Data from: The oxidative cost of reproduction depends on early development oxidative stress and sex in a bird species

Ana Angela Romero Haro, Gabriele Sorci, Carlos Alonso-Alvarez & A. A. Romero-Haro
In the early 2000’s, a new component of the cost of reproduction was proposed: oxidative stress. Since then the oxidative cost of reproduction hypothesis has, however, received mixed support. Different arguments have been provided to explain this. Among them, the lack of a life history perspective on most experimental tests was suggested. We manipulated the levels of a key intracellular antioxidant (glutathione) in captive zebra finches (Taeniopygia guttata) during a short period of early life...

Data from: New material of Palaeoamasia kansui (Embrithopoda, Mammalia) from the Eocene of Turkey and a phylogenetic analysis of Embrithopoda at the species level

Ozan Erdal, Pierre-Olivier Antoine & Sevket Sen
Since the discovery of the megaherbivore Arsinoitherium zitteli Beadnell (early Oligocene of Egypt), the extinct order Embrithopoda has remained an enigmatic group, with disputed affinities among ungulates. In this study, new specimens of Palaeoamasia kansui from the early Palaeogene of Turkey are described and a synthetic dental terminology is proposed for embrithopods. Based on 130 cranial–mandibular and dental characters, the first phylogenetic analysis of embrithopods is carried out in aim to enhance the position of...

Data from: The genome of the yellow potato cyst nematode Globodera rostochiensis reveals insights into the basis of parasitism and virulence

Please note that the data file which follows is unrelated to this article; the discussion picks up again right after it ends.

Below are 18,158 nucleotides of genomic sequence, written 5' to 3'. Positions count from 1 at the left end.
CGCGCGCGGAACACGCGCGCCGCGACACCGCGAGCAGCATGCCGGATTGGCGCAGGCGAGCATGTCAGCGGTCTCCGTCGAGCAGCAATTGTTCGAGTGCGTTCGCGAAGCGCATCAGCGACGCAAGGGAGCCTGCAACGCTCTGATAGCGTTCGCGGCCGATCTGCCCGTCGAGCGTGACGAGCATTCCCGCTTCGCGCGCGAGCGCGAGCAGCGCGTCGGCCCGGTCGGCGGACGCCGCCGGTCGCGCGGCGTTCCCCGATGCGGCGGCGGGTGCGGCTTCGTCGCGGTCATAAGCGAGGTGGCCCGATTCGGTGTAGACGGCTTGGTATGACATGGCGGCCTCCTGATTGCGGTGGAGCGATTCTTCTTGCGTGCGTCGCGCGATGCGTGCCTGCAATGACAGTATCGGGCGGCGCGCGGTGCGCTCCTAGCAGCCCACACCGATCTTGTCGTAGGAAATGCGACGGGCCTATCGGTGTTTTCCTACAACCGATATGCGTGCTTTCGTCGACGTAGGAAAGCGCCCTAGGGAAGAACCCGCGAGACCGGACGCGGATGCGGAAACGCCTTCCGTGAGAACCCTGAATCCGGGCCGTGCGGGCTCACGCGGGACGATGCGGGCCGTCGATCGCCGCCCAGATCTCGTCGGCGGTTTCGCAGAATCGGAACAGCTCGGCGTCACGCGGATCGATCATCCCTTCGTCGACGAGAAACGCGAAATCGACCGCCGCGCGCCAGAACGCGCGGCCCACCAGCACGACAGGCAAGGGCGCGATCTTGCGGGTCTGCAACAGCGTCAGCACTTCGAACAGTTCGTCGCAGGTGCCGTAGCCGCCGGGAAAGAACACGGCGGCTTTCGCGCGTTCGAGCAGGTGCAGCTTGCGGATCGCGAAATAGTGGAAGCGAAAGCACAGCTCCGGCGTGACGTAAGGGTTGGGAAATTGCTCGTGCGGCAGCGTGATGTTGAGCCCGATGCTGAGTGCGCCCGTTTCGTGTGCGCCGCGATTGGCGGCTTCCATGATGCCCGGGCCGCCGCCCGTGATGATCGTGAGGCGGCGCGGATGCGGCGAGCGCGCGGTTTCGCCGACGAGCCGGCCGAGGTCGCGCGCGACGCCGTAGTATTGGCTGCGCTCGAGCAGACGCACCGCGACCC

Sebastian Eves-Van Den Akker, Dominik Laetsch, Peter Thorpe, Catherine Lilley, Etienne Danchin, Martine Da Rocha, Corinne Rancurel, Nancy Holroyd, James Cotton, Amir Szitenberg, Eric Grenier, Josselin Montarry, Benjamin Mimee, Marc-Olivier Duceppe, Ian Boyes, Jessica Marvin, Laura Jones, Hazijah Yusup, Joël Lafond-Lapalme, Magali Esquibet, Michael Sabeh, Michael Rott, Hein Overmars, Anna Finkers-Tomczak, Geert Smant … & John Jones
Background: The yellow potato cyst nematode Globodera rostochiensis is a devastating plant pathogen of global economic importance. This biotrophic parasite secretes effectors from pharyngeal glands, some of which were acquired by horizontal gene transfer, to manipulate host processes and promote parasitism. G. rostochiensis is classified into pathotypes with different plant resistance-breaking phenotypes. Results: We generate a high-quality genome assembly for G. rostochiensis pathotype Ro1, identify putative effectors and horizontal gene transfer events, map gene expression...

Registration Year

  • 2016

Resource Types

  • Dataset


  • French National Centre for Scientific Research
  • University of Montpellier
  • French National Institute for Agricultural Research
  • Sorbonne University
  • University of Toulouse
  • University of Lyon System
  • University of Aberdeen
  • Université Paul-Valéry Montpellier
  • Institut de Recherche pour le Développement
  • Paul Sabatier University